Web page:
Radar is a sensor that utilizes electromagnetic signals to detect and track different types of objects. That can be achieved even at significantly longer distances. Its basic building blocks are the following: antenna, transmitters, receivers, signal and data processors, and a display interface.
In today’s modern world, radars can be found everywhere. Given their ubiquity, many people probably take their existence for granted. However, radar technology has only been around for several decades, and key breakthroughs weren’t made until around the 1940s.
An Initially Academic Pursuit
In the 1880s, the German physicist Heinrich Hertz successfully applied the theories of James Maxwell. The latter was also a physicist and had innovative ideas around electromagnetism. Maxwell posited that light and radio waves are essentially electromagnetic waves that have different frequencies.
Aside from proving Maxwell’s ideas, Hertz effectively demonstrated that such electromagnetic waves could be picked up and reflected from metallic objects. Applications in ship and marine navigation were considered in the early 1900s, but there were no serious efforts in pursuing these ideas.
Radar technology eventually sparked interest when long-range air bombing became feasible around the 1930s.
During this period, the basic principles of radar technology were revisited at the US Naval Research Laboratory (NRL). NRL Researchers observed that firing a beam at an aircraft through a transmitting antenna caused visible signal distortions. That indicated the presence of an object in the area where fluctuations were detected.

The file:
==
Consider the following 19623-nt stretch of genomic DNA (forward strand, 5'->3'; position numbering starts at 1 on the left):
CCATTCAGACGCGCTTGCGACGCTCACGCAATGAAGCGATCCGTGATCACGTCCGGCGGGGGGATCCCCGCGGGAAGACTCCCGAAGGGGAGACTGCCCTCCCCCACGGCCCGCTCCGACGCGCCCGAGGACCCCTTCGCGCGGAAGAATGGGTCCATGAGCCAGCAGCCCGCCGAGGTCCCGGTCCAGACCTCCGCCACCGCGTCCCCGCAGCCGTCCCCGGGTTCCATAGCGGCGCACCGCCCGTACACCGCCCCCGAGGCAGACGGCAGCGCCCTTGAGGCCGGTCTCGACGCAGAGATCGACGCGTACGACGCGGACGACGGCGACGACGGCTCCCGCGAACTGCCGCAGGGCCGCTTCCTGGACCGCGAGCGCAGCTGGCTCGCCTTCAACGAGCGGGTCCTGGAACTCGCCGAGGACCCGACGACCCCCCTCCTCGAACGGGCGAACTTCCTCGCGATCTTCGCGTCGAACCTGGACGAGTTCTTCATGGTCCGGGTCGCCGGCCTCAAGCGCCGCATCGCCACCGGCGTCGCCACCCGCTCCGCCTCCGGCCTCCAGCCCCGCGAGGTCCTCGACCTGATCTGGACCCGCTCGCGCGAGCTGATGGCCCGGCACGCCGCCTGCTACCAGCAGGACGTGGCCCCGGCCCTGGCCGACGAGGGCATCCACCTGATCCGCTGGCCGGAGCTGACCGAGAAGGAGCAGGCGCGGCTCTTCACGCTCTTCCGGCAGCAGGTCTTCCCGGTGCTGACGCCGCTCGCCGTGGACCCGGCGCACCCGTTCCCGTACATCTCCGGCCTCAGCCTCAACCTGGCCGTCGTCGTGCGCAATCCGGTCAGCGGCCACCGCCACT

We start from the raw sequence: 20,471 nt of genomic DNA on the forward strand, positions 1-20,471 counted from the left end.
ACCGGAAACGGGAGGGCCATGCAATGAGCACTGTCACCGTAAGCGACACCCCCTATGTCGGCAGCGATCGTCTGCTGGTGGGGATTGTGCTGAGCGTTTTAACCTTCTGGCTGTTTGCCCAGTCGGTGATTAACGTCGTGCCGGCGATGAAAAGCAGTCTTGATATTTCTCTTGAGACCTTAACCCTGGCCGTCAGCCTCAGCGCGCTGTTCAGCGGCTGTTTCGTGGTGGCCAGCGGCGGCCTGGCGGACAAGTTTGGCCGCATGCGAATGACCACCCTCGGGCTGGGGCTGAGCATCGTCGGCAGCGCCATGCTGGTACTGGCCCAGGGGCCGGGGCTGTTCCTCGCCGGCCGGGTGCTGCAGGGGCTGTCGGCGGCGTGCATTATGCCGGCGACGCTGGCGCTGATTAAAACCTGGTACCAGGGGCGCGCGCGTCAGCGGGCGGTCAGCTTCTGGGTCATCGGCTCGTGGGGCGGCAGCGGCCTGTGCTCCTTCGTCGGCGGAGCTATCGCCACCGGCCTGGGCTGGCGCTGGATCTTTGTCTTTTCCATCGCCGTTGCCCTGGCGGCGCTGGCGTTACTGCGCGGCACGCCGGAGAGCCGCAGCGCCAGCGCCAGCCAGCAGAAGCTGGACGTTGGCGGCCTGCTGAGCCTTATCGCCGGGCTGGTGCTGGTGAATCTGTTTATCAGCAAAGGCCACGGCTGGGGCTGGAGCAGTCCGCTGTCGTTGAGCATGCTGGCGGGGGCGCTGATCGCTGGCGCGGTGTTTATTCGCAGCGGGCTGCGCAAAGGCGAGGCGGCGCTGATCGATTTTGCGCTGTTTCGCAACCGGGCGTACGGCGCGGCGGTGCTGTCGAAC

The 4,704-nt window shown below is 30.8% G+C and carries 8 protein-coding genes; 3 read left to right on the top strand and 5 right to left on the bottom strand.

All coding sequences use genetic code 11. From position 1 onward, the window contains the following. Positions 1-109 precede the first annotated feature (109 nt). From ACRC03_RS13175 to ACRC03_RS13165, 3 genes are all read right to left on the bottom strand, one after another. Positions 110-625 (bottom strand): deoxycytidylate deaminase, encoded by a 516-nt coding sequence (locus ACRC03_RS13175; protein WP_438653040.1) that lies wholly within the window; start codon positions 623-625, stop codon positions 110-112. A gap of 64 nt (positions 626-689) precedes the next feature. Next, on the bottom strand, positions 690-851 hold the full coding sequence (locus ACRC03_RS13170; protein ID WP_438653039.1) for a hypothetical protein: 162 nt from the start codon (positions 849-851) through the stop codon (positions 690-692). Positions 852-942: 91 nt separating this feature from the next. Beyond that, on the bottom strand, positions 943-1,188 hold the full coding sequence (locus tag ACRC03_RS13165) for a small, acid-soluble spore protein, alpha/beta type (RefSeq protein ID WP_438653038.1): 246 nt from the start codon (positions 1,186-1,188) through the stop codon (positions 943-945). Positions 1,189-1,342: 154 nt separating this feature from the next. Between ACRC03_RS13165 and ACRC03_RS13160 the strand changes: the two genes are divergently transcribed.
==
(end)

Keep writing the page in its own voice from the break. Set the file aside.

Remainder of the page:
While the US Army rolled out its first radars before the outbreak of World War II, the military had yet to develop effective approaches in processing and presenting radar observations. When countries were fully plunged in world war and aircraft bombing runs became frequent, top military brass started prioritizing aircraft detection capabilities. In particular, the heavy losses sustained in the bombing of Pearl Harbor provided strong motivations to develop effective early warning systems.
Radar Technology Today
In the aftermath of the war, radar technology further improved. The post-war period saw the emergence of new radar systems. Examples include the monopulse tracking radar and moving-target indication radar, which applied the Doppler principle.
From the US Airforce’s airborne-warning-and-control system to radar speed guns for police, radars became an increasingly indispensable tool for accurate detection. Further advancements in computer technology paved the way for more specific information about detected objects or targets.
Eventually, the application of radar branched out into other areas. Researchers and scientists found applications in weather forecasting. For instance, doppler weather systems could now measure wind speed and precipitation rates. As a result of this new feature, weather radars were installed in several airports to help pilots and air traffic control personnel better navigate planes.
Taking Technology Further
The invention of the radar can’t be attributed to a single person. It was more of a cumulative result of the efforts of various individuals and groups.
Radar technology continues to evolve, and scientists are always finding new ways to apply old insights. An exciting development is a lidar, which uses pulsed laser light instead of radio waves. It’s only a matter of time before another breakthrough takes place.